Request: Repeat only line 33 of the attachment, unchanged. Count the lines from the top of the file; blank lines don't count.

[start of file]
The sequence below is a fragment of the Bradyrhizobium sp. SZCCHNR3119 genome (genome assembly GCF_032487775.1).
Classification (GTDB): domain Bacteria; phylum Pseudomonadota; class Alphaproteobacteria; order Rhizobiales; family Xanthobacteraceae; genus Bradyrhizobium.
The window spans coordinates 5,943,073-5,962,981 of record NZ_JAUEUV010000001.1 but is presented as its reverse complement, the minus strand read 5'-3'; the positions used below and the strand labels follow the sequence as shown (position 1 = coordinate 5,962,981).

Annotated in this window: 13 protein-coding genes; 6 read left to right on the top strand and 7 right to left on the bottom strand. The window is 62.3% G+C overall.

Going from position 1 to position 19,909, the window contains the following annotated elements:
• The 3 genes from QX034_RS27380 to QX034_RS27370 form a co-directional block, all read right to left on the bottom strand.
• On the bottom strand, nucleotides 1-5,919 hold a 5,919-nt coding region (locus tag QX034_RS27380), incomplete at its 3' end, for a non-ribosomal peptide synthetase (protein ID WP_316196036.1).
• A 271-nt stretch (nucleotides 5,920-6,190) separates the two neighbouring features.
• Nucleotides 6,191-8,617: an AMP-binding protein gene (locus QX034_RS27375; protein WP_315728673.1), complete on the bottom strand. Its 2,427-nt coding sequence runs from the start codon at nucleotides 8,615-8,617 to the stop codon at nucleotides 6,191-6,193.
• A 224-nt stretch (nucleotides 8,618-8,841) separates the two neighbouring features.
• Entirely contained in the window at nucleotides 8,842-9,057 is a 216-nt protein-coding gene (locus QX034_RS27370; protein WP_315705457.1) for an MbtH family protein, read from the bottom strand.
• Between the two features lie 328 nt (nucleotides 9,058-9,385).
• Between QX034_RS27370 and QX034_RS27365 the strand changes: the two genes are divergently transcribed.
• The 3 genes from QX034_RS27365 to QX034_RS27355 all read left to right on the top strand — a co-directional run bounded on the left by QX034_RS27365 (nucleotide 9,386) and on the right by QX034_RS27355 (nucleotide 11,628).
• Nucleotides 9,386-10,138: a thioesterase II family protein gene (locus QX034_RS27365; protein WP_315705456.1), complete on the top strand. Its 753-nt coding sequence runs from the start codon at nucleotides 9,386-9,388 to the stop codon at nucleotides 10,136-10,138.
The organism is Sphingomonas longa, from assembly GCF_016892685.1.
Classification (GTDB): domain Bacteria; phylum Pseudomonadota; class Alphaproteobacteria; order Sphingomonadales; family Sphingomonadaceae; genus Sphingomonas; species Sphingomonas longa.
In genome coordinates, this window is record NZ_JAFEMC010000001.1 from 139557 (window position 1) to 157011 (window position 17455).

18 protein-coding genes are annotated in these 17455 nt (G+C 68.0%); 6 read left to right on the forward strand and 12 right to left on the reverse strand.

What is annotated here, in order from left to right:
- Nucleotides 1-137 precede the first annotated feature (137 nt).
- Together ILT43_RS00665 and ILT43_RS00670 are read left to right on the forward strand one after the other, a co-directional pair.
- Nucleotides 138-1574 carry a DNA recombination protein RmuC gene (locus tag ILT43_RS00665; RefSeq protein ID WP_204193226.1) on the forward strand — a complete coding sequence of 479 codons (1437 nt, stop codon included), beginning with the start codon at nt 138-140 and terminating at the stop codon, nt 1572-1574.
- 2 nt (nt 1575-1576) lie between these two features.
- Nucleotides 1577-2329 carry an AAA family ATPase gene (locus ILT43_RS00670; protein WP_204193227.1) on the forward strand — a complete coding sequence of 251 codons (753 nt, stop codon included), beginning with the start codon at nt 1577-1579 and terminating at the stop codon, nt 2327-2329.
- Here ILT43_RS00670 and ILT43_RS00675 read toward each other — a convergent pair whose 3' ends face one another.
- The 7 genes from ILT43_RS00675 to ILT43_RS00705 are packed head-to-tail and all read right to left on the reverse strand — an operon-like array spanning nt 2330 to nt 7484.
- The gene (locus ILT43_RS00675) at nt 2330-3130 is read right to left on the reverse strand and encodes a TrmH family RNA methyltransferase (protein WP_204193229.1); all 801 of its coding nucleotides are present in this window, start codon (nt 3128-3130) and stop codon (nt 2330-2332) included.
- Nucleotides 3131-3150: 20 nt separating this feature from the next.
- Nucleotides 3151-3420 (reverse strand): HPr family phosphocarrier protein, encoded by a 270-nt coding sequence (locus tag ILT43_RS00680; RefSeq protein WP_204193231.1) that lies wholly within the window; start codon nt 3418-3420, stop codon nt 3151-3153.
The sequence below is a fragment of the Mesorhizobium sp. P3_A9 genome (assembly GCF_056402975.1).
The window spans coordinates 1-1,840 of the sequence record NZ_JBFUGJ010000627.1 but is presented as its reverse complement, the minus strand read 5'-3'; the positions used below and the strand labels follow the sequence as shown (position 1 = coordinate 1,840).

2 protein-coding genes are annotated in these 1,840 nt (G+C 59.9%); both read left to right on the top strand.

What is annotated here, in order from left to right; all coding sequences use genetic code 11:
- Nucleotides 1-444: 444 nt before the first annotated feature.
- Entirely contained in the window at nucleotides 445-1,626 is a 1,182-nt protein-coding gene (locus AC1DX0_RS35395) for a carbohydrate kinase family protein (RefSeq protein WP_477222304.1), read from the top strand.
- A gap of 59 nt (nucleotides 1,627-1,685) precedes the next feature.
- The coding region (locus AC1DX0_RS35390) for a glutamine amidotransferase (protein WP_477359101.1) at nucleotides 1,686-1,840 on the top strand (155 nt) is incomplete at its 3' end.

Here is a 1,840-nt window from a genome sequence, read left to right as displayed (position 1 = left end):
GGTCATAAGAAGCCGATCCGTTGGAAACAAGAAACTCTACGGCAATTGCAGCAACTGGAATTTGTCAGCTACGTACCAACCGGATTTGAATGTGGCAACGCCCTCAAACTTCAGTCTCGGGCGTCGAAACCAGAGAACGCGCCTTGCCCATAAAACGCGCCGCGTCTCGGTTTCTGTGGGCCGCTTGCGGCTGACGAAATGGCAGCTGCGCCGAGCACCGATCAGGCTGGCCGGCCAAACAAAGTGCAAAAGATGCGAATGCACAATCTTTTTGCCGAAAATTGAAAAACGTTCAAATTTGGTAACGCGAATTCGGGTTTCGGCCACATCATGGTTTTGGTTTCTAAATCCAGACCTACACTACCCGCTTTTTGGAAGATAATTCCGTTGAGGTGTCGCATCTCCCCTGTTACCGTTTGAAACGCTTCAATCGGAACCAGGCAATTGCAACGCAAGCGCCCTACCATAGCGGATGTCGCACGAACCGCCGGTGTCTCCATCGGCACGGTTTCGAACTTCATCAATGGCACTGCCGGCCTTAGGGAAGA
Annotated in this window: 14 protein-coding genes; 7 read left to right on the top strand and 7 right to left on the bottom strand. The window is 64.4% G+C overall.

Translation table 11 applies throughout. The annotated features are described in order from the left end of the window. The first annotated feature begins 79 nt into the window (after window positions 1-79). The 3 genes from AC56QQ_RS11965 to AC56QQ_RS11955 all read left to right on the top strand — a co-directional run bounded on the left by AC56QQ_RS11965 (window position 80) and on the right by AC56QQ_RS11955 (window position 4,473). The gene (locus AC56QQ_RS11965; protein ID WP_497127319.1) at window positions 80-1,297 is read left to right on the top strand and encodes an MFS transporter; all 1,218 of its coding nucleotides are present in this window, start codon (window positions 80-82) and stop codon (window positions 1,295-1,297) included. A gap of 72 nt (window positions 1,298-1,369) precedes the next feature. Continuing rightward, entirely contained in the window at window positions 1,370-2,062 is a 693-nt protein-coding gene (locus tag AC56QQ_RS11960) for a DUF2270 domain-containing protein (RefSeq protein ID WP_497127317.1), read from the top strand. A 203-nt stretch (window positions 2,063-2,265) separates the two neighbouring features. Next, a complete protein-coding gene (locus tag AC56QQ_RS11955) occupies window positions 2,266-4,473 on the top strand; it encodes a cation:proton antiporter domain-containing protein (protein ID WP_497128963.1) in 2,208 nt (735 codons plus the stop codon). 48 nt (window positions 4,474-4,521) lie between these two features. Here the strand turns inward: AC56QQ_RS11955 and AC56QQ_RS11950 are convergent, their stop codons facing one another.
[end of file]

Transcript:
2 protein-coding genes are annotated in these 1,840 nt (G+C 59.9%); both read left to right on the top strand.